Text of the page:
Canada looking to increase minimum mortgage down payments from 5% to 10%

Canada is looking to stop its historic household debt soaring even higher due to the novel coronavirus crisis by requiring higher mortgage down payments, the country’s national housing agency said.

Evan Siddall, president and CEO of the Canada Mortgage and Housing Corporation (CMHC), warned the House of Commons Finance committee on Tuesday that Canada could see mortgage defaults reach $9 billion as a result of the COVID-19 pandemic[1]

“We feel we need to avoid exposing young people (and through CMHC, Canadian taxpayers) to the amplified losses that result from falling house prices,” Siddall said. “Unless we act, a first time homebuyer purchasing a $300,000 home with a 5 per cent down payment stands to lose over $45,000 on their $15,000 investment if prices fall by 10 per cent. (Our calculations include the mortgage insurance premium and the costs of selling the home if forced to do so because of unemployment or any other reason.) In comparison, a 10 per cent down payment offers more of a cushion against possible losses.”

Sidall warned that mortgage deferrals are exacerbating already history levels of household debt.

“Canadians are among world leaders in household debt. Pre-COVID, the ratio of gross debt to GDP for Canada was at 99 per cent,” Sidall told the committee. “Due in part to increased borrowing but even more so to declines in GDP, we estimate it will increase to above 115 per cent in Q2 2020 and reach 130 per cent in Q3, before declining. These ratios are well in excess of the 80 per cent threshold above which the Bank for International Settlements has shown that national debt intensifies the drag on GDP growth.”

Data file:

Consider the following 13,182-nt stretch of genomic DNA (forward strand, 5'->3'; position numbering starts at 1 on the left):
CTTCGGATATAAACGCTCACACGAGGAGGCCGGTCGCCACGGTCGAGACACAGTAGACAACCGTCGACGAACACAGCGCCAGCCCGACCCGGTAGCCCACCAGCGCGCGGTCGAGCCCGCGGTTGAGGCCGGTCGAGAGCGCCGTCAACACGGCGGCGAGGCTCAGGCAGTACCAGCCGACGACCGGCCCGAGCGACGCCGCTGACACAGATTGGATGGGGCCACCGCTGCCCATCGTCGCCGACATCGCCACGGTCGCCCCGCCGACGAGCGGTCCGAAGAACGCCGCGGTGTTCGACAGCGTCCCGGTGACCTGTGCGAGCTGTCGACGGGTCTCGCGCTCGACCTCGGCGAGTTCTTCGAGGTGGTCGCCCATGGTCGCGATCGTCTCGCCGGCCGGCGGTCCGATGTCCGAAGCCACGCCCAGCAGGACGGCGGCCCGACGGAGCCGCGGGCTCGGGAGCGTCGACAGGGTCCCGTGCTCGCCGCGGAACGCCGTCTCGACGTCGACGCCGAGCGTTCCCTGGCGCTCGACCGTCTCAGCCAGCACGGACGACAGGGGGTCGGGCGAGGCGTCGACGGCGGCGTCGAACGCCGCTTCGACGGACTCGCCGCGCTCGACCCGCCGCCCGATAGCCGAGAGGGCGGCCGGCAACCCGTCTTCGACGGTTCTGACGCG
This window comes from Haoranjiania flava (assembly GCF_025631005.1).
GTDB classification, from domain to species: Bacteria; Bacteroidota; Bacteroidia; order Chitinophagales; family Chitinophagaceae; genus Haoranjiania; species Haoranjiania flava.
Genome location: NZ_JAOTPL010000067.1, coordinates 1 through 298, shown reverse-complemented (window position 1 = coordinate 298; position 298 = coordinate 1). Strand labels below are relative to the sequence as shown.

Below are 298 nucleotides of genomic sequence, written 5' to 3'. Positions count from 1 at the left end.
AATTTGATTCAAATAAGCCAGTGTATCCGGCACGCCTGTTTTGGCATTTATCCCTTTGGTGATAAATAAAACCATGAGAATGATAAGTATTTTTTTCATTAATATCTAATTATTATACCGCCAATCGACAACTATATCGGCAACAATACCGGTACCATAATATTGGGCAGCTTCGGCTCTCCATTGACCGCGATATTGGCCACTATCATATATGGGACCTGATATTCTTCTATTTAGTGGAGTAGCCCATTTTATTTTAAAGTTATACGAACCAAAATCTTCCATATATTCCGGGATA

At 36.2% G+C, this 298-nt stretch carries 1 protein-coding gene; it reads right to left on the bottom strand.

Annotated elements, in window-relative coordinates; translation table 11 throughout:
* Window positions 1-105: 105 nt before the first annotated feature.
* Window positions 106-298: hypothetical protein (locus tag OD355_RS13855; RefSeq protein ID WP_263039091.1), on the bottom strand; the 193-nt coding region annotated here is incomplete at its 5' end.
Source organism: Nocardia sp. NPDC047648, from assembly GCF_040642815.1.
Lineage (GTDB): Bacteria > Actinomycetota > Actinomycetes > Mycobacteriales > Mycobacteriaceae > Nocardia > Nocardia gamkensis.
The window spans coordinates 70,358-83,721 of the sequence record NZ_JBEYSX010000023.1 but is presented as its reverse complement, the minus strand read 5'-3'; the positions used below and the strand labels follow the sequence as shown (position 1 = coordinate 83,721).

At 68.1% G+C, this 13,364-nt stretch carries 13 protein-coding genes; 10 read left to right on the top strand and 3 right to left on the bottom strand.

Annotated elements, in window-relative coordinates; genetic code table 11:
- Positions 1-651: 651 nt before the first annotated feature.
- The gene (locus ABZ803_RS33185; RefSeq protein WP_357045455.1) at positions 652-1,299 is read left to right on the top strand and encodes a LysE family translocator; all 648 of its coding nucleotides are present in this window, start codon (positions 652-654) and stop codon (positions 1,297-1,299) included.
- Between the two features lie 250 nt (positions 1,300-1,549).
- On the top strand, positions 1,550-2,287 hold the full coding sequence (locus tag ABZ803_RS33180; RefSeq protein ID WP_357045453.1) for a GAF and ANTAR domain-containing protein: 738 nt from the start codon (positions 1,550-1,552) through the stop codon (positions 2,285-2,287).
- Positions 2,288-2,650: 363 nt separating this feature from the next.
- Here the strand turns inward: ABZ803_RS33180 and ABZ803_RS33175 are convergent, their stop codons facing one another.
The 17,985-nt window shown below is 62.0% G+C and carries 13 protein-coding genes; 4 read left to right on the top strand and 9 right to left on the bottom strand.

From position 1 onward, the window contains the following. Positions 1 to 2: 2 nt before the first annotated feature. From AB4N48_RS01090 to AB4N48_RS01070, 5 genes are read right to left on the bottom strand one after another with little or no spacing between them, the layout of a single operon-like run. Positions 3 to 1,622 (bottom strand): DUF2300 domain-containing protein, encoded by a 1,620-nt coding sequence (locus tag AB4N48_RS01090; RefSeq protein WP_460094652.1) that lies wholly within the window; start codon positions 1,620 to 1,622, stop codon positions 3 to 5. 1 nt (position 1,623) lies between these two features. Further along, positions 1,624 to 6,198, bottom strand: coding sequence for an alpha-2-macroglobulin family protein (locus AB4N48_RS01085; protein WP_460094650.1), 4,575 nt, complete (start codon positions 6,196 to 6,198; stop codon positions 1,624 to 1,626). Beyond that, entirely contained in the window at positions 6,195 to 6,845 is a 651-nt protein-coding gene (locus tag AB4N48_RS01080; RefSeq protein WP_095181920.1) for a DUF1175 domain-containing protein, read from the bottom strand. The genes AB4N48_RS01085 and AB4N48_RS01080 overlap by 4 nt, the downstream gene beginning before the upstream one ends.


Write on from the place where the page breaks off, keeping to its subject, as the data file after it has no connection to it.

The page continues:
Siddall expects the debt multiples of disposable income to shoot up from 176 per cent in late 2019 to well over 200 per cent through 2021, even as CMHC a decline in average house prices of 9 – 18 per cent in the coming 12 months.

“The resulting combination of higher mortgage debt, declining house prices and increased unemployment is cause for concern for Canada’s longer-term financial stability,” Sidall said.

“A team is at work within CMHC to help manage a growing debt ‘deferral cliff’ that looms in the fall, when some unemployed people will need to start paying their mortgages again,” Sidall added. “As much as one fifth of all mortgages could be in arrears if our economy has not recovered sufficiently.”

Sidall said that the agency’s support for homeownership cannot be unlimited.

“Homeownership is like blood pressure: you can have too much of it. Housing demand is far easier to stimulate than supply and the result, as we’ve seen, is Economics 101: ever-increasing prices,” Sidall said. “So if housing affordability is our aim, as surely it must be, then there must be a limit to the demand we help to create, especially when supply isn’t keeping up.”

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